Salehi fears dangers ahead for Iran, attempts to lower regional tensions

Iranian Foreign Minister Ali-Akbar Salehi

Iranian Foreign Minister Ali-Akbar Salehi

Speeches by Iranian President Mahmoud Ahmadinejad and Minister of Foreign Affairs Ali-Akbar Salehi this week have confirmed the cautious approach Iran is taking to responding to allegations by the United States that Iran masterminded a plot to assassinate the Saudi Arabian ambassador in Washington. While Iran’s Supreme Leader Ayatollah Ali Khamenei has used harsh rhetoric to deny the US accusations, the Iranian government’s response overall has been measured and relatively moderate, with a consistent denial of any involvement in the plot and an emphasis on diplomacy to resolve the brewing crisis.

During a Sunday morning meeting with a student organization this week, Ahmadinejad gave his first official statement on the allegations, stating that:

“They [the US] attempt to create an atmosphere against Iran every day, and at this stage they accuse Iran of terrorism, but they must be made to understand that terrorism is the work of uncultured people who want to force their authority on the world.”

Emphasizing Iran’s great culture and civilization, he denied that the Iranian government could be involved with terrorism.

In a meeting held yesterday at the Iran Chamber of Commerce with representatives of the private sector, Iran’s Foreign Minister Ali-Akbar Salehi spelled out one of Iran’s major fears about the consequences of an escalation of the current crisis:

“We are presently in the worst of these threats and sanctions, which have existed for years, meaning that in these 32 years [of our existence] we have never been under such political and economic pressure. This is a big challenge, and we must see how we can use this challenge as an opportunity.”

In another speech today  to a gathering of ambassadors and heads of international organizations in Tehran, Salehi talked about Iran’s role as a founding member of the UN, and its role in peace-making in a wide-range of conflicts in the region. He stated that:

“The Islamic Republic of Iran, as a responsible government, and based on the fundamental [principles] of its foreign policy, has always placed international and regional stability at the top of its priorities.”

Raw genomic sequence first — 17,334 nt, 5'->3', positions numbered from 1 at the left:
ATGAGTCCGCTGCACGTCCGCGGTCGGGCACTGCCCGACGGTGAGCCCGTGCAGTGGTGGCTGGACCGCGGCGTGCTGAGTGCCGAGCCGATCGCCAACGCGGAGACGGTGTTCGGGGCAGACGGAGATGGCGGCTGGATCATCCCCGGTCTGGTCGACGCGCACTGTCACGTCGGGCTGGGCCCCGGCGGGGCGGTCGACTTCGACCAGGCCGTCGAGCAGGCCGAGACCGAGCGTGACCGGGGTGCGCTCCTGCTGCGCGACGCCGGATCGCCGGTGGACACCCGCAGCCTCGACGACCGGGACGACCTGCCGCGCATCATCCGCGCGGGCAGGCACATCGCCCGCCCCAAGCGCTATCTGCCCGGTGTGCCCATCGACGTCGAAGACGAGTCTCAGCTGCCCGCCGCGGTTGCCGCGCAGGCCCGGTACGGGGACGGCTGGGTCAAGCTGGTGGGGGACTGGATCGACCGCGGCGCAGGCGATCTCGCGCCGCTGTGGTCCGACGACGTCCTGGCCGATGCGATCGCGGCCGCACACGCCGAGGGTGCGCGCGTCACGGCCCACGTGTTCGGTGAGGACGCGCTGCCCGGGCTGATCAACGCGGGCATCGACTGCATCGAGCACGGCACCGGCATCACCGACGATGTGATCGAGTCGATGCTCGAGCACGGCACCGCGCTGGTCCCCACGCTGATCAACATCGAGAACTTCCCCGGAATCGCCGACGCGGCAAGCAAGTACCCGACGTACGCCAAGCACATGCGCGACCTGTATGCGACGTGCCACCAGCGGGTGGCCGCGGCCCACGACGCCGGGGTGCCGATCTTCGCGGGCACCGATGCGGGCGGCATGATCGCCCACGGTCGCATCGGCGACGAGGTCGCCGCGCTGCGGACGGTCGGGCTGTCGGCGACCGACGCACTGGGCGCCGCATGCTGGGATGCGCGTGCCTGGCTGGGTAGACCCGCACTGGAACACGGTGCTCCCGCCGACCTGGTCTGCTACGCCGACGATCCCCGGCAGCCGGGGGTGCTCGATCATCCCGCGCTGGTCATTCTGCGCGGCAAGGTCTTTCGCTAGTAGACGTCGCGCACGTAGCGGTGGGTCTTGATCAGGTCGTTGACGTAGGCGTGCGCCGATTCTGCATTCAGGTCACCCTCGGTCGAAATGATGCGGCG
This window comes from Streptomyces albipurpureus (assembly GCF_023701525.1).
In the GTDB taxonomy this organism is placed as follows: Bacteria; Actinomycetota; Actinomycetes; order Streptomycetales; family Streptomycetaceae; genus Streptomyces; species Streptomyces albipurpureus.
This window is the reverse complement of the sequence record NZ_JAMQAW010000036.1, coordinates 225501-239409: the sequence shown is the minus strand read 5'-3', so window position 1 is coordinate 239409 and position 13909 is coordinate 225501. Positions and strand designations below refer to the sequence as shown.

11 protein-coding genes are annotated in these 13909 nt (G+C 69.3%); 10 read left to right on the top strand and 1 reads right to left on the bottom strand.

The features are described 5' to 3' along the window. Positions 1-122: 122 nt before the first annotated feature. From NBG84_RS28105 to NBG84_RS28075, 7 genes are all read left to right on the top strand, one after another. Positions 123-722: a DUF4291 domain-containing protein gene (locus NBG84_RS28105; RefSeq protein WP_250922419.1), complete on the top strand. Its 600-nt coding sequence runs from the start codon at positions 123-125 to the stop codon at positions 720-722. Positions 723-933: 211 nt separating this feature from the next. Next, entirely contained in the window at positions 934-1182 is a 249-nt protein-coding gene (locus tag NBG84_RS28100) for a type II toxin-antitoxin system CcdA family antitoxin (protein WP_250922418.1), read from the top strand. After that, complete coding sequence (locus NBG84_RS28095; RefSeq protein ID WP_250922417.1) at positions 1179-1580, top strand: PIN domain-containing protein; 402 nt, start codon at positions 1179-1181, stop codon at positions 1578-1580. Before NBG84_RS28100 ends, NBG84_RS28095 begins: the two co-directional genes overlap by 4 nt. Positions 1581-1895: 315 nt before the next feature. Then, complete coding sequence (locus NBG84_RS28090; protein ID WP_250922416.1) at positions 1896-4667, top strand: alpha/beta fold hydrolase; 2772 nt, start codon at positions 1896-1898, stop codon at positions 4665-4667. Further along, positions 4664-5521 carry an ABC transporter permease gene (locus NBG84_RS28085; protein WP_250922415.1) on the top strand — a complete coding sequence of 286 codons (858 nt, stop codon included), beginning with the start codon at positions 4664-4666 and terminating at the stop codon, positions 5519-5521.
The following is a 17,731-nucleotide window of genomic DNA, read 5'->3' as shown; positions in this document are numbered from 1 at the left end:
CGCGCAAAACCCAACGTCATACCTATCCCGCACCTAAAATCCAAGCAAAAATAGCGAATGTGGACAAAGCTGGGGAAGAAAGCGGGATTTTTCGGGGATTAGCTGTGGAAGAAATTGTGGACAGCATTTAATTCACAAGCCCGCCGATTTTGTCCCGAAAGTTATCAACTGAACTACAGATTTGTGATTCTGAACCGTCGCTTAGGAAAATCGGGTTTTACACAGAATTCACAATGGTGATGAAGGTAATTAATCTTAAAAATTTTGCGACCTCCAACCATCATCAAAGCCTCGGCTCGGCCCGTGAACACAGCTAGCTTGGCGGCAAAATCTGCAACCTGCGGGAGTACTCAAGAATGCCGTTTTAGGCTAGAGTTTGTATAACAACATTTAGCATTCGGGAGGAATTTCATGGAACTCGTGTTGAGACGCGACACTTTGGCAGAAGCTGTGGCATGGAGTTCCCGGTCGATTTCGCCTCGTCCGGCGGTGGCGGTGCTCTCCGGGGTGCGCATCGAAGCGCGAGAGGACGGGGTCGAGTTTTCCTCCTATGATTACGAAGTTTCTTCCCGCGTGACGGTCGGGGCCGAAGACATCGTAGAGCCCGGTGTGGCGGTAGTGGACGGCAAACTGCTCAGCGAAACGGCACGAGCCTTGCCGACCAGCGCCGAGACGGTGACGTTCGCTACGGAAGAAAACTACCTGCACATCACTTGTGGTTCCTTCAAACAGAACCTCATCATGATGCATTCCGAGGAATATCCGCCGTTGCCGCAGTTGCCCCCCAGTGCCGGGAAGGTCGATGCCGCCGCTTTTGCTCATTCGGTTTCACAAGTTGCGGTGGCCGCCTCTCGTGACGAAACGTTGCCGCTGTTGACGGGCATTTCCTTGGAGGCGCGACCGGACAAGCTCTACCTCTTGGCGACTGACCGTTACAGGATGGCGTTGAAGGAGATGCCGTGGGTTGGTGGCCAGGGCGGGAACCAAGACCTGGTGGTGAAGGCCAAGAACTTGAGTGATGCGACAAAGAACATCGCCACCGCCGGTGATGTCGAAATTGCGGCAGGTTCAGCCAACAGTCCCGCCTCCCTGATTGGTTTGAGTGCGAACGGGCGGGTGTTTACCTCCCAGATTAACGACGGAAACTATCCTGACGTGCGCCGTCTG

Portraying Iran as one of the main victims of terrorism and declaring terrorism to be against Islamic principles, Salehi appeared to be trying to send the Saudis a positive signal:

“The declared and enduring strategy of the Islamic Republic of Iran toward its neighbours, including the Kingdom of Saudi Arabia, has been based on peace, brotherhood, multifaceted cooperation and the preservation and strengthening of security in the sensitive region of the Middle East and Persian Gulf, and we emphasize the continuity of this strategy.”

Expressing “surprise” at the “baseless” accusations made by the US, Salehi attempted to undermine the US claims by questioning what Iran’s motivation could be and the case made by the Americans:

“In confronting this plot/illusion, the first logical question will be which country will profit from this. The second question is what are the legal documents to back these accusations and why has the accusing country not given us consular access to the accused [Mansour Arbabsiar] despite two official requests from us…instead of pursuing the matter through diplomatic channels, why has this directly become a media matter? Perhaps the true intentions [of the US] can be found in the following declarations of American officials, [which include] the threat of the intensification of sanctions, allusion to the military option, etc.”

Claiming that the US allegations were merely a pretext to reverse its declining fortunes by undermining Iran, Salehi said that there were three main goals to what he called this “evil” plot. These included creating problems in Iran’s relations with its Arab neighbours, strengthening the coalition of Arab countries who seek to impose “illegal sanctions” on Iran, and aiding the US to regain its lost place in the strategic region of the Middle East.

Salehi concluded by warning about the dangers to international peace posed by the American claims and called on countries not to make hasty decisions in regard to the matter.

“From our point of view, the thing the international community must focus on is the threatening and weakening of the international order, peace and security through the declaration of such baseless and unproven accusations…we advise all friendly, peace-loving and independent countries to take a responsible approach to this issue and to refrain from taking hasty positions, preventing the creation of a false crisis in the direction of the weakening of international and regional peace and stability.”

Editor’s note: As pointed out recently, the Iranian political establishment has wholesale rejected US claims about an Iranian plot to assassinate the Saudi ambassador in Washington. Ahmadinejad and Salehi’s statements this week only put further emphasis on the fact that the goals of the alleged plot are highly unpopular among the Iranian political elite, with condemnation of it coming from across the political spectrum.

The president and foreign minister’s comments also show Iran’s very active and defensive diplomacy in trying to contain the fallout from this crisis. Furthermore, Salehi’s speech shows that Iran is reaching out to Saudi Arabia in public, and possibly attempting to make arrangements behind-the-scenes through regional intermediaries like Qatar.